The opinion of the court was delivered by: Hon. Gonzalo P. Curiel United States District Judge
ORDER DENYING WITHOUT PREJUDICE PREJUDICE REQUEST FOR TOLLING AND DISMISSING CASE WITHOUT
Petitioner, a state prisoner proceeding pro se, has filed document entitled "Motion for Stay and Abeyance." In Rhines v. Weber, 544 U.S. 269 (2005), the Supreme Court held that district courts have limited discretion to hold in abeyance a mixed habeas petition, that is, one containing both exhausted and unexhausted claims, in order to permit a petitioner to return to state court to exhaust additional claims while the federal proceedings are stayed. Rhines, 544 U.S. at 276. The Rhines Court held that "a stay and abeyance 'should be available only in limited circumstances,' and is appropriate only when the district court determines that there was 'good cause' for the failure to exhaust." Jackson v. Roe, 425 F.3d 654, 661 (9th Cir. 2005) quoting Rhines, 544 U.S. at 277.
In order for this Court to determine whether a stay should be granted, however, Petitioner must first file a petition that contains at least one exhausted claim. He must then demonstrate he satisfies the criteria set forth in Rhines for issuance of a stay, that is, he has good cause for his failure to exhaust, there are arguably meritorious claims which he wishes to return to state court to exhaust and that he is diligently pursuing his state court remedies with respect to those claims. Rhines, 544 U.S. at 278; Jackson, 425 F.3d at 661; Anthony v. Cambra, 236 F.3d 568, 575 (9th Cir. 2000); Taylor, 134 F.3d at 987; see also Kelly, 315 F.3d at 1070.
Petitioner has not filed a petition in this case, however, and because of that the motion for stay functions simply as a request to extend the one-year statute of limitations imposed by 28 U.S.C. § 2241(d)(1)(A)-(D). The Court is without jurisdiction to extend the statute of limitations which provides that the limitation period shall run from the latest of:
(A) the date on which the judgment became final by the conclusion of direct review or the expiration of the time for seeking such review;
(B) the date on which the impediment to filing an application created by State action in violation of the Constitution or laws of the United States is removed, if the applicant was prevented from filing by such State action;
(C) the date on which the constitutional right asserted was initially recognized by the Supreme Court, if the right has been newly recognized by the Supreme Court and made retroactively applicable to cases on collateral review; or
(D) the date on which the factual predicate of the claim or claims presented could have been discovered through the exercise of due diligence.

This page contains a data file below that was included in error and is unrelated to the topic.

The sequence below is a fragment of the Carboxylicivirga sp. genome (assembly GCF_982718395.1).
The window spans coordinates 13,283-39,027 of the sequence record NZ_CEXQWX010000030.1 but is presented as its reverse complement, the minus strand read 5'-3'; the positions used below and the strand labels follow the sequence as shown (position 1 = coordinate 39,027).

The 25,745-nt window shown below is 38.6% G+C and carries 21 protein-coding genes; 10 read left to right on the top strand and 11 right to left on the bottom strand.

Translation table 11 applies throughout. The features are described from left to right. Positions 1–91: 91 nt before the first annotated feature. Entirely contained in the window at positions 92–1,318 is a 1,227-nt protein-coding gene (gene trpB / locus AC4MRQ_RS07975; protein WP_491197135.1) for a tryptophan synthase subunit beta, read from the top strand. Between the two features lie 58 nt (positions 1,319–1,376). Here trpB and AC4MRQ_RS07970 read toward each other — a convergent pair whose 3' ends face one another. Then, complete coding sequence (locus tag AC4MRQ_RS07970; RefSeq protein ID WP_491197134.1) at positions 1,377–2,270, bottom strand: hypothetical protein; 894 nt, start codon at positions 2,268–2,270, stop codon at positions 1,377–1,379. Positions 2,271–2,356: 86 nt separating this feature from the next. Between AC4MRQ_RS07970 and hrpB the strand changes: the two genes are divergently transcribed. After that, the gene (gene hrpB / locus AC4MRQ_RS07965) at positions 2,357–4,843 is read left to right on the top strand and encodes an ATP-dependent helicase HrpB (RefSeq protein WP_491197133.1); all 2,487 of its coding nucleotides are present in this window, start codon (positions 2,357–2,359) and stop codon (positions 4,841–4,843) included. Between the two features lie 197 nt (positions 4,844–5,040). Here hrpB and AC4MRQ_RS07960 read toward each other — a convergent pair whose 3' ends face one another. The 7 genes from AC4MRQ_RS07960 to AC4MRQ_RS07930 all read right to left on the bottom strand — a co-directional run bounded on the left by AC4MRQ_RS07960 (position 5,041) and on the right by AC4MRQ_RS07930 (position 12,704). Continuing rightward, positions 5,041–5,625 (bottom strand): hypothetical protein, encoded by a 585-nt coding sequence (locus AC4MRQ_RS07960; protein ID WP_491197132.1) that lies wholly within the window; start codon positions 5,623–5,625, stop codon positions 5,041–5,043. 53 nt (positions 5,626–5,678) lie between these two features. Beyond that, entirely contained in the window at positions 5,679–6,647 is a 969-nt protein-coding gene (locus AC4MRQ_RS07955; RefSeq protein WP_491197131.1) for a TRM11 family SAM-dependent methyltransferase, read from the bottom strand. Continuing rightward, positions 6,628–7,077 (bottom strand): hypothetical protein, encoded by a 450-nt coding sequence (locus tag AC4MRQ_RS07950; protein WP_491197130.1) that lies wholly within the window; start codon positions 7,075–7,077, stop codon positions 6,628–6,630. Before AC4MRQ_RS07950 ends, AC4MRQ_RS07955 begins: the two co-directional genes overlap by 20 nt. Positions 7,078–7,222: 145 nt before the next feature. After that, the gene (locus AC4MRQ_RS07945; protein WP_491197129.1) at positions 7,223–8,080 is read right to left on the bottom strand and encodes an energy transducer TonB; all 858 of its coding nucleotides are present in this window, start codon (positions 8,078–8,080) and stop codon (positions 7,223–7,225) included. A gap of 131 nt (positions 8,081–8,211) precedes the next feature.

28 U.S.C.A. § 2244(d)(1)(A)-(D) (2008).
The statute of limitations does not run while a properly filed state habeas corpus petition
is pending. 28 U.S.C. § 2244(d)(2); see Nino v. Galaza, 183 F.3d 1003, 1006 (9th Cir. 1999). But see Artuz v. Bennett, 531 U.S. 4, 8 (2000) (holding that "an application is 'properly filed' when its delivery and acceptance [by the appropriate court officer for placement into the record] are in compliance with the applicable laws and rules governing filings."). However, absent some other basis for tolling, the statute of limitations does run while a federal habeas petition is pending. Duncan v. Walker, 533 U.S. 167, 181-82 (2001).
Petitioner has not filed a Petition for writ of habeas corpus in this action. Therefore, because Petitioner does not appear to be a capital prisoner, he has not initiated habeas proceedings in this Court. Calderon (Nicolaus) v. United States District Court, 98 F.3d 1102, 1107 n. 3 (9th Cir. 1996) (stating that "[u]nlike non-capital prisoners who initiate habeas proceedings by filing a petition for a writ of habeas corpus, capital prisoners commence federal habeas proceedings by filing a request for appointment of counsel"); McFarland v. Scott, 512 U.S. 849 (1994).
For the foregoing reasons, Petitioner's request to toll the statute of limitations is DENIED without prejudice. If Petitioner wishes to proceed with his case, he must file a new habeas corpus petition, pursuant to 28 U.S.C. § 2254 which will be given a new case number. Petitioner is also advised that he must either pay the $5.00 filing fee or qualify to proceed in forma pauperis to proceed with a new case. The Clerk of Court is directed to mail Petitioner a blank petition for writ of habeas corpus ...